LISTEN: Small businesses employ just over half of all Alaskans. How are they fairing as they wait for CARES act funding?
A lawsuits filed against the legislative budget and audit committee says the entire legislature must approve of releasing CARES Act funding to Alaska businesses and municipalities. What happens now and how many more businesses will go under while they wait for help?
Many families have low or no internet connection available in their homes, so how well does remote teaching work and what might it portend for the start of classes in the fall?
Alaska lawmakers have said they need to approve the governor’s plan for sending out federal CARES Act funds to Alaska businesses and communities. They’re considering reconvening in Juneau to do so. Should they?
https://www.youtube.com/watch?v=A-tliw9EZ7g Anchorage musician Kat Moore shares her song, Pandora's Box, from her solo band, The Forest That...
Reopening Alaska's economy is something some Alaskans desperately want while others urge caution as the coronavirus pandemic continues. THow will this work in practice and how do we know it isn’t too soon?
With the stress of sheltering in our homes and a daily barrage of worrisome news about the global pandemic, it’s important to find time to decompress, relax and find hope for the future.
With limited clinic and hospital capacity, how are rural Alaska health providers preparing to assist residents who become ill?
Tens of thousands unemployed, nearly $2 billion in lost state GDP, these are the economic projections in a new report by ISER examining the negative effects of the COVID-19 virus on Alaska’s economy. How much will federal spending help Alaskan businesses and individuals?
Congress has put together the largest financial relief package in history. Will it be enough to blunt the economic decline in the U.S? And what will it mean for Alaska's economy and workers?
LISTEN: As coronavirus shuts down schools across Alaska, educators are figuring out what happens next
Schools across the state are closed until at least March 30th. In a state that has low or no internet in some areas, how are districts working to meet the educational, nutritional and mental health needs of students?
President Donald Trump declared a national emergency over the coronavirus pandemic. What does that mean for state emergency planners?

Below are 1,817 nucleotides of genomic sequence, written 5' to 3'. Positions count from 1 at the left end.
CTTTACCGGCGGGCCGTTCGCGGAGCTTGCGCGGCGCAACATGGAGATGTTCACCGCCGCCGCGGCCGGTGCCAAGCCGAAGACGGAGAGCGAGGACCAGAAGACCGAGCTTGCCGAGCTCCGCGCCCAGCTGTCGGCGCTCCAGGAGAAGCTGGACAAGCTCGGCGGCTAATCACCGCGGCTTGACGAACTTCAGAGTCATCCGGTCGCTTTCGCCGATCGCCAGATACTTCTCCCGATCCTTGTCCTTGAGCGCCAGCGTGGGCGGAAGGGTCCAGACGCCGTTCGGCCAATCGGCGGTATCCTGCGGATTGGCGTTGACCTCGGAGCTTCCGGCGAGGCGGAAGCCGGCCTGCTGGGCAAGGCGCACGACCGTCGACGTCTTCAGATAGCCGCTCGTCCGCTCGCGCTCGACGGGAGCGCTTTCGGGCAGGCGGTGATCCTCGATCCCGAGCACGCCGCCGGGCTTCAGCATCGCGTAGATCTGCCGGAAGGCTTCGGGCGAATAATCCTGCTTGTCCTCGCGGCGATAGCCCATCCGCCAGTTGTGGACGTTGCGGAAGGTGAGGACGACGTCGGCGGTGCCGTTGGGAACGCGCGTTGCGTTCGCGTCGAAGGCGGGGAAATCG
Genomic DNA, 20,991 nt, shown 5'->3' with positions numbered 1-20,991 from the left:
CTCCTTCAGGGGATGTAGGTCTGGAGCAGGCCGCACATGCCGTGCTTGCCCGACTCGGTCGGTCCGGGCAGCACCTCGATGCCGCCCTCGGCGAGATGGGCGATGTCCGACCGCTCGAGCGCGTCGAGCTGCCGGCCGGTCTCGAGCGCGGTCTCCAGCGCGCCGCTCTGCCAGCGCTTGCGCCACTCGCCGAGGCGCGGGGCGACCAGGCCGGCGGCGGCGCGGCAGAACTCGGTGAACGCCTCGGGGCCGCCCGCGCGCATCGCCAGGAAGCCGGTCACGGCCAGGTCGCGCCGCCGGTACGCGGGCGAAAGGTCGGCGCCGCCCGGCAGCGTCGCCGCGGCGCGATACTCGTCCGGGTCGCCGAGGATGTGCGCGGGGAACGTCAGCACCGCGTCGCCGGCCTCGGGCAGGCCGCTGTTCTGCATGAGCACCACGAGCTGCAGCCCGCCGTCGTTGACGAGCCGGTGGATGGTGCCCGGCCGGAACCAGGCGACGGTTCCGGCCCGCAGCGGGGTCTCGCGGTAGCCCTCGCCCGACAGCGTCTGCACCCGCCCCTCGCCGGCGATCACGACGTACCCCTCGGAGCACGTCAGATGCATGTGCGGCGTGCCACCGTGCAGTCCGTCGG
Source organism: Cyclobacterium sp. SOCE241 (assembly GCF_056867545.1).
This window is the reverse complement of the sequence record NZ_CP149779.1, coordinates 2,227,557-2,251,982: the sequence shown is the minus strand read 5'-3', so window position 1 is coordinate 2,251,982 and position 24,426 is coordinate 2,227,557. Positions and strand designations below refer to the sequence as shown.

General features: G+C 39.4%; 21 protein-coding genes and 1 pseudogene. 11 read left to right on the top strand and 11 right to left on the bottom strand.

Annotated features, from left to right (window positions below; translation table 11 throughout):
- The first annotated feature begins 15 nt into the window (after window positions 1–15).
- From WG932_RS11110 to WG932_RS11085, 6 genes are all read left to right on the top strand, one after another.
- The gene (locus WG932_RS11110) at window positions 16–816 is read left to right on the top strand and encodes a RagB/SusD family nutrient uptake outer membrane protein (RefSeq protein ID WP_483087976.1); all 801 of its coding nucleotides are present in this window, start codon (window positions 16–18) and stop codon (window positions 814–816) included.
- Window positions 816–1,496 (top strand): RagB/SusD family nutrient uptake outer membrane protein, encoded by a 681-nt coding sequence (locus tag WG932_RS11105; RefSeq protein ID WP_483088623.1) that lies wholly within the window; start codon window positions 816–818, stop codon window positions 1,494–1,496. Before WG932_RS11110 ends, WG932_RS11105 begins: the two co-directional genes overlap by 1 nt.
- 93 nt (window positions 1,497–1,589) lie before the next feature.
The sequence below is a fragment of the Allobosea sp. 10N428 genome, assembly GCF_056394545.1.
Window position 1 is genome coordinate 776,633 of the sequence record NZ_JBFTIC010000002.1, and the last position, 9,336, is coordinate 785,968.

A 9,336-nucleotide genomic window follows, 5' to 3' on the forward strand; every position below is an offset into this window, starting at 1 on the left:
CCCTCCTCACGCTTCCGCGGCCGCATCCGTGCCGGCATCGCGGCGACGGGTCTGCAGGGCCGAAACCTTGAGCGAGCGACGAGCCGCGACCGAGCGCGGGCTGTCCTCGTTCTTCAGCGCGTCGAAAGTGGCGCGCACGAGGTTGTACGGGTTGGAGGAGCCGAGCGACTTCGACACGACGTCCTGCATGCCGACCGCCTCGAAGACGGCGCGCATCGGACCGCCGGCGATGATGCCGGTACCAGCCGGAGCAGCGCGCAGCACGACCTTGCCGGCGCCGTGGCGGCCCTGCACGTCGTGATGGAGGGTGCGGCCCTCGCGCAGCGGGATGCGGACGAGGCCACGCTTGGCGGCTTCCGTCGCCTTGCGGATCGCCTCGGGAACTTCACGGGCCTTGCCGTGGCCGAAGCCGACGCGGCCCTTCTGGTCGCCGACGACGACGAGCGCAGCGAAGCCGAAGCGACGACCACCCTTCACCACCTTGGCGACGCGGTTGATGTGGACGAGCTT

Gov. Mike Dunleavy released his budget plan in December with a full permanent fund dividend and a $1.5 billion deficit for legislators to grapple with.
Teen vaping is a growing problem nationwide, with the CDC reporting that one in four students use vaping products. But what’s inside the liquid being vaporized? And how will it affect teenager’s health?
There are confirmed cases in the U.S. and a chartered flight evacuated Americans from China through the Anchorage airport before arriving in California. But how big should this concern be compared to annual influenza infections? Should countries shut down international travel?
The highest rates of teacher turnover in Alaska are with teachers who are trained outside the state. So how are educators and lawmakers working to get more Alaskans trained to teach in their home communities?
LISTEN: There’s a lot on the table during the next legislative session. State government reporters break down what to look out for.
Next Tuesday, legislators return to Juneau to start the 2020 session. Will the Dunleavy administration and state lawmakers find common ground on how to pay for state services and a permanent fund dividend without draining the Constitutional Budget Reserve?
Alaska Lawmakers will have a lot on their plates when they convene on January 21st for the start of the legislative session. How will they work to balance spending with less revenue coming in from oil and what amount will they agree to for a permanent fund dividend?
LISTEN: Spanish flu devastated rural Alaska in 1918. Are we better prepared for a pandemic 100 years later?
The 1918 viral pandemic known as the Spanish flu, killed millions worldwide and devastated rural communities in Alaska. 100 years later, what did pathologists learn from that outbreak and how prepared are we to handle a fast moving infectious disease today?
It's been a year since the largest earthquake to shake Alaska since 1964 hit the Southcentral region. Even with millions of dollars in destruction happening in seconds, no one was killed. Was it building codes, epicenter location or just luck?
The Alaska Federation of Natives annual convention theme last month was Good Government-Alaskan Driven. How does AFN leadership see their role in driving political change and how do they work with tribal leaders to accomplish it?